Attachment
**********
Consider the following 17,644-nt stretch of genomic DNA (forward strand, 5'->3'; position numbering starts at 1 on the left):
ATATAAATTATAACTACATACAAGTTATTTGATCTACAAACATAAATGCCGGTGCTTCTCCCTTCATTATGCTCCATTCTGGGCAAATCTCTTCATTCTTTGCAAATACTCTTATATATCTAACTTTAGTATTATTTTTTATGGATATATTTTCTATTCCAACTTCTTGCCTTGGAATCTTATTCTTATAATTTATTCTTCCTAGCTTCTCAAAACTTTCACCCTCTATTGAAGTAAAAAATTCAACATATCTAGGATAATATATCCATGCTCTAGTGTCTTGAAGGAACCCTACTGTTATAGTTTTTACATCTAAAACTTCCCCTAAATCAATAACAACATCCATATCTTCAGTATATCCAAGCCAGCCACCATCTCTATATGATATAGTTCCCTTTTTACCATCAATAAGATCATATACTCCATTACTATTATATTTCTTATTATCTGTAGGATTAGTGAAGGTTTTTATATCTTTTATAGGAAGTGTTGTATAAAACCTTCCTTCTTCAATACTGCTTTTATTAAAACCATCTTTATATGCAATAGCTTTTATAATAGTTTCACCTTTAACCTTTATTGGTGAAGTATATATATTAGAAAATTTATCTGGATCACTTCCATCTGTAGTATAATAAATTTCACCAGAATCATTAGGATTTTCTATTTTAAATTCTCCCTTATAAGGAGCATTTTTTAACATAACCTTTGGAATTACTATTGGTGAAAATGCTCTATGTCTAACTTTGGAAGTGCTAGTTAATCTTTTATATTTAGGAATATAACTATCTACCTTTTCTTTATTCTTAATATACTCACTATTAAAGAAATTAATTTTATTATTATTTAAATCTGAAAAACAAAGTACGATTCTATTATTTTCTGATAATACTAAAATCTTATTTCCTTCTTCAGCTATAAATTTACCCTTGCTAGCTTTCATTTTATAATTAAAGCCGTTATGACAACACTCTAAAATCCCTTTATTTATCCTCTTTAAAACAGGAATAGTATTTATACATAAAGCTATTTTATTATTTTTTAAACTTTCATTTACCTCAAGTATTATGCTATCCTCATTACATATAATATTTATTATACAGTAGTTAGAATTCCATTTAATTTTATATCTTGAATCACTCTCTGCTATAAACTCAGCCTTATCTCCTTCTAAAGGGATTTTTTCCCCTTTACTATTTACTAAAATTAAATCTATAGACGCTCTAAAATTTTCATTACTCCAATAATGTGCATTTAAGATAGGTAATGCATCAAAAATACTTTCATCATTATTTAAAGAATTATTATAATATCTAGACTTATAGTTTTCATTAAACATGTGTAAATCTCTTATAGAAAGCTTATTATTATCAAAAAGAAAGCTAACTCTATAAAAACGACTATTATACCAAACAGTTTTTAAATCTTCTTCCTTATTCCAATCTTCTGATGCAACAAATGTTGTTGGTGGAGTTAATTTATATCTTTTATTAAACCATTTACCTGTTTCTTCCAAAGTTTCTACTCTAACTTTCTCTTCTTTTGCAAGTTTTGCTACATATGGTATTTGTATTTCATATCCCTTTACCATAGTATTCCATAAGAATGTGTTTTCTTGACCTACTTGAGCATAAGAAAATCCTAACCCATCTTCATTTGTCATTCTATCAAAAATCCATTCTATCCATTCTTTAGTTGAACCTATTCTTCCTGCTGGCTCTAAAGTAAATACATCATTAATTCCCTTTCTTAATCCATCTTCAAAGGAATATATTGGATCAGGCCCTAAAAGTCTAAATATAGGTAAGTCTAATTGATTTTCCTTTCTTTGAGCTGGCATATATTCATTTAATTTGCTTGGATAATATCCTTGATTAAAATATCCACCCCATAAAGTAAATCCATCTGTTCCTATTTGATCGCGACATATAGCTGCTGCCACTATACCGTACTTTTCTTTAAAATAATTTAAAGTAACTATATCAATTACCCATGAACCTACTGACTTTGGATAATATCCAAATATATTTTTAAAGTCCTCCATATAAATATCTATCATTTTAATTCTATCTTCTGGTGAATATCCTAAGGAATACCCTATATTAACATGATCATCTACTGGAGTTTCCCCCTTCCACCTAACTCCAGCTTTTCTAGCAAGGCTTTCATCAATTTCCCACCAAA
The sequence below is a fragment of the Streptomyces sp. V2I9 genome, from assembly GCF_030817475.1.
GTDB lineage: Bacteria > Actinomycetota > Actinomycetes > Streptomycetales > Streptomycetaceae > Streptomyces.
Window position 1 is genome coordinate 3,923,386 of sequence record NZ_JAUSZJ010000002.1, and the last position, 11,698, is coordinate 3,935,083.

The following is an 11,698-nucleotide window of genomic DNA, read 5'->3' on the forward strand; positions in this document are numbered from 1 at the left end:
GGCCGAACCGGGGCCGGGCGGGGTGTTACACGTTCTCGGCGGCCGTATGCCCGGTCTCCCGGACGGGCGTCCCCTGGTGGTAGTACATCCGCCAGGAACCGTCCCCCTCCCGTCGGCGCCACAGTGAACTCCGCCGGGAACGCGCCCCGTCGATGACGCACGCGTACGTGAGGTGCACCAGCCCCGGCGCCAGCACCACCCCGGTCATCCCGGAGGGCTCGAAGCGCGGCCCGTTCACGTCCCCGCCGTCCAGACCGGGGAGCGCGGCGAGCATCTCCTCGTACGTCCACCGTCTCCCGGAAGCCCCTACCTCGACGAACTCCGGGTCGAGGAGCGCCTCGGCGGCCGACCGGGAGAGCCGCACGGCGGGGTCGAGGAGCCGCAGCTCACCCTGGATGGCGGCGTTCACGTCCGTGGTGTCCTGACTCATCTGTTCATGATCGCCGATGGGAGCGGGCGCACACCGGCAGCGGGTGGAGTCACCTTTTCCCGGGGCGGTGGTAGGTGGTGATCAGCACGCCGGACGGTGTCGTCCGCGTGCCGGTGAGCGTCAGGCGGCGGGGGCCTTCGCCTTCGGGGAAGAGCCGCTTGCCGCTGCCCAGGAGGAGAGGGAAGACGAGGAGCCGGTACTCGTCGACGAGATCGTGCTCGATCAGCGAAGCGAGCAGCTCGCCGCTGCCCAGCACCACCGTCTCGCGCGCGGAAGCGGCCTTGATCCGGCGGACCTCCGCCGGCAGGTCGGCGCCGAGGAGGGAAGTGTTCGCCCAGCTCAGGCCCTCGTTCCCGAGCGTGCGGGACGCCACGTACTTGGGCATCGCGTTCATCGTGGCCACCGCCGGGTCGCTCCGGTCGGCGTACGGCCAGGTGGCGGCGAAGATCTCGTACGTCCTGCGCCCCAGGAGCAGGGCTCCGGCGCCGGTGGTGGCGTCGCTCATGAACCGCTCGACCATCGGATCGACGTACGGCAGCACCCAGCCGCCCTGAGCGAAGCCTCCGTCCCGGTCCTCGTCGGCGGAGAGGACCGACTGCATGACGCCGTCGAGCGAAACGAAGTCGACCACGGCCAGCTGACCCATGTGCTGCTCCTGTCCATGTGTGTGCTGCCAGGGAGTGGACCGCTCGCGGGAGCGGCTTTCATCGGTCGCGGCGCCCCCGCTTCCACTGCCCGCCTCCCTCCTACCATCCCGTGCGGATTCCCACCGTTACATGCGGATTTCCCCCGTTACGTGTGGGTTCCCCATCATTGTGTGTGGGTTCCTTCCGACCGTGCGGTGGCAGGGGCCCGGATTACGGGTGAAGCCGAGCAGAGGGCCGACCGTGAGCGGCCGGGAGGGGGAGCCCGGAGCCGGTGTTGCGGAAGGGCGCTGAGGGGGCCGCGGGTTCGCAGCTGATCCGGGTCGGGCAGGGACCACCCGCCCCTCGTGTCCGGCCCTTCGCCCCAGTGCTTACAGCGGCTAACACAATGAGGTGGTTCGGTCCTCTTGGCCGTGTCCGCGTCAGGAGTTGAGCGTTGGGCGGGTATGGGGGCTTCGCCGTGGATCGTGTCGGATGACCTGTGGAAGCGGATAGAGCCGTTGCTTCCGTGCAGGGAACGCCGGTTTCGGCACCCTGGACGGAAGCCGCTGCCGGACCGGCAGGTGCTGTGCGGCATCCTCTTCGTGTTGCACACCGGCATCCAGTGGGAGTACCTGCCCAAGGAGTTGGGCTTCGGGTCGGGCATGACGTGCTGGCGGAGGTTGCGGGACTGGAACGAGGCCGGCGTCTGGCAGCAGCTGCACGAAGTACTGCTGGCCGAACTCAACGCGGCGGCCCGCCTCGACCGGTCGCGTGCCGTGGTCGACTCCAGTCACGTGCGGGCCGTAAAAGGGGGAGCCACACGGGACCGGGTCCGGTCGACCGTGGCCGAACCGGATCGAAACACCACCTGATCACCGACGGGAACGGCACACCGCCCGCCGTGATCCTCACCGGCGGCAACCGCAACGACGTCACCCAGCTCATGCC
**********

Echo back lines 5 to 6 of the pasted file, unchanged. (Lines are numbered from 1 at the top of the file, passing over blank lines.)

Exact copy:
Window position 1 is genome coordinate 3,923,386 of sequence record NZ_JAUSZJ010000002.1, and the last position, 11,698, is coordinate 3,935,083.

The following is an 11,698-nucleotide window of genomic DNA, read 5'->3' on the forward strand; positions in this document are numbered from 1 at the left end: